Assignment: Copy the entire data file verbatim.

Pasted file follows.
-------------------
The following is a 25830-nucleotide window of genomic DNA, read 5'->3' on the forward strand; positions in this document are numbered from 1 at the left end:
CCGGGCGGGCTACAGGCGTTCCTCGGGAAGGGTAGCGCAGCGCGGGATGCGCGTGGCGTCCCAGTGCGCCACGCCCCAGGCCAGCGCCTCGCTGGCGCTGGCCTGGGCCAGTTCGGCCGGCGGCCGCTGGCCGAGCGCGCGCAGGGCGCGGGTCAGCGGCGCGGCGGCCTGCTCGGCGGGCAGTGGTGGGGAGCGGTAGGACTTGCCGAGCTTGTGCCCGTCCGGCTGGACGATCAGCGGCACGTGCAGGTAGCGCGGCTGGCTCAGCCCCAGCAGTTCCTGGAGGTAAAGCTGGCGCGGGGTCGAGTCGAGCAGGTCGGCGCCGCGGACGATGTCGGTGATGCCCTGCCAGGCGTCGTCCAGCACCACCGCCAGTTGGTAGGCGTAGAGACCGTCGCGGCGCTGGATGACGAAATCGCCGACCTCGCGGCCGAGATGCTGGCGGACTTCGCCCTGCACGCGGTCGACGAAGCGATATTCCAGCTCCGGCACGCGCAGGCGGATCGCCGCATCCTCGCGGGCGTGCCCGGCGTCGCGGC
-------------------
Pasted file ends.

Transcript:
The following is a 25830-nucleotide window of genomic DNA, read 5'->3' on the forward strand; positions in this document are numbered from 1 at the left end:
CCGGGCGGGCTACAGGCGTTCCTCGGGAAGGGTAGCGCAGCGCGGGATGCGCGTGGCGTCCCAGTGCGCCACGCCCCAGGCCAGCGCCTCGCTGGCGCTGGCCTGGGCCAGTTCGGCCGGCGGCCGCTGGCCGAGCGCGCGCAGGGCGCGGGTCAGCGGCGCGGCGGCCTGCTCGGCGGGCAGTGGTGGGGAGCGGTAGGACTTGCCGAGCTTGTGCCCGTCCGGCTGGACGATCAGCGGCACGTGCAGGTAGCGCGGCTGGCTCAGCCCCAGCAGTTCCTGGAGGTAAAGCTGGCGCGGGGTCGAGTCGAGCAGGTCGGCGCCGCGGACGATGTCGGTGATGCCCTGCCAGGCGTCGTCCAGCACCACCGCCAGTTGGTAGGCGTAGAGACCGTCGCGGCGCTGGATGACGAAATCGCCGACCTCGCGGCCGAGATGCTGGCGGACTTCGCCCTGCACGCGGTCGACGAAGCGATATTCCAGCTCCGGCACGCGCAGGCGGATCGCCGCATCCTCGCGGGCGTGCCCGGCGTCGCGGC